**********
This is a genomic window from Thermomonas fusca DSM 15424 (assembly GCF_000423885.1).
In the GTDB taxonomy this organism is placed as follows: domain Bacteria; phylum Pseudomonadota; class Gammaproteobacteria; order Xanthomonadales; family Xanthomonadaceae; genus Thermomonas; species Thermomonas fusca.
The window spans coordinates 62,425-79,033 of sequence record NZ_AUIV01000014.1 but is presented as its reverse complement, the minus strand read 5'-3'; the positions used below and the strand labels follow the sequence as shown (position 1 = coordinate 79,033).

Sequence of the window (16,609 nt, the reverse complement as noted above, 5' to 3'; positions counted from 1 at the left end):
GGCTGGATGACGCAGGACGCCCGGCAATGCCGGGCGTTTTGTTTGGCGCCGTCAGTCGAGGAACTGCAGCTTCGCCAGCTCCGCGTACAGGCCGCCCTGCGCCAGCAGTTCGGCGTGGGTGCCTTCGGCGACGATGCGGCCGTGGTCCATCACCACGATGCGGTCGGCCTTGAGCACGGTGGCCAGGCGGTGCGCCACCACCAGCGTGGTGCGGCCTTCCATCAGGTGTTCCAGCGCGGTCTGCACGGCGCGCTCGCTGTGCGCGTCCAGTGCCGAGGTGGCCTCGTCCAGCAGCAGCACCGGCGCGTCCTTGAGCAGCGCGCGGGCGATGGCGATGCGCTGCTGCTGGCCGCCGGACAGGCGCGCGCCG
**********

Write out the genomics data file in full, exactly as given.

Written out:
This is a genomic window from Thermomonas fusca DSM 15424 (assembly GCF_000423885.1).
In the GTDB taxonomy this organism is placed as follows: domain Bacteria; phylum Pseudomonadota; class Gammaproteobacteria; order Xanthomonadales; family Xanthomonadaceae; genus Thermomonas; species Thermomonas fusca.
The window spans coordinates 62,425-79,033 of sequence record NZ_AUIV01000014.1 but is presented as its reverse complement, the minus strand read 5'-3'; the positions used below and the strand labels follow the sequence as shown (position 1 = coordinate 79,033).

Sequence of the window (16,609 nt, the reverse complement as noted above, 5' to 3'; positions counted from 1 at the left end):
GGCTGGATGACGCAGGACGCCCGGCAATGCCGGGCGTTTTGTTTGGCGCCGTCAGTCGAGGAACTGCAGCTTCGCCAGCTCCGCGTACAGGCCGCCCTGCGCCAGCAGTTCGGCGTGGGTGCCTTCGGCGACGATGCGGCCGTGGTCCATCACCACGATGCGGTCGGCCTTGAGCACGGTGGCCAGGCGGTGCGCCACCACCAGCGTGGTGCGGCCTTCCATCAGGTGTTCCAGCGCGGTCTGCACGGCGCGCTCGCTGTGCGCGTCCAGTGCCGAGGTGGCCTCGTCCAGCAGCAGCACCGGCGCGTCCTTGAGCAGCGCGCGGGCGATGGCGATGCGCTGCTGCTGGCCGCCGGACAGGCGCGCGCCG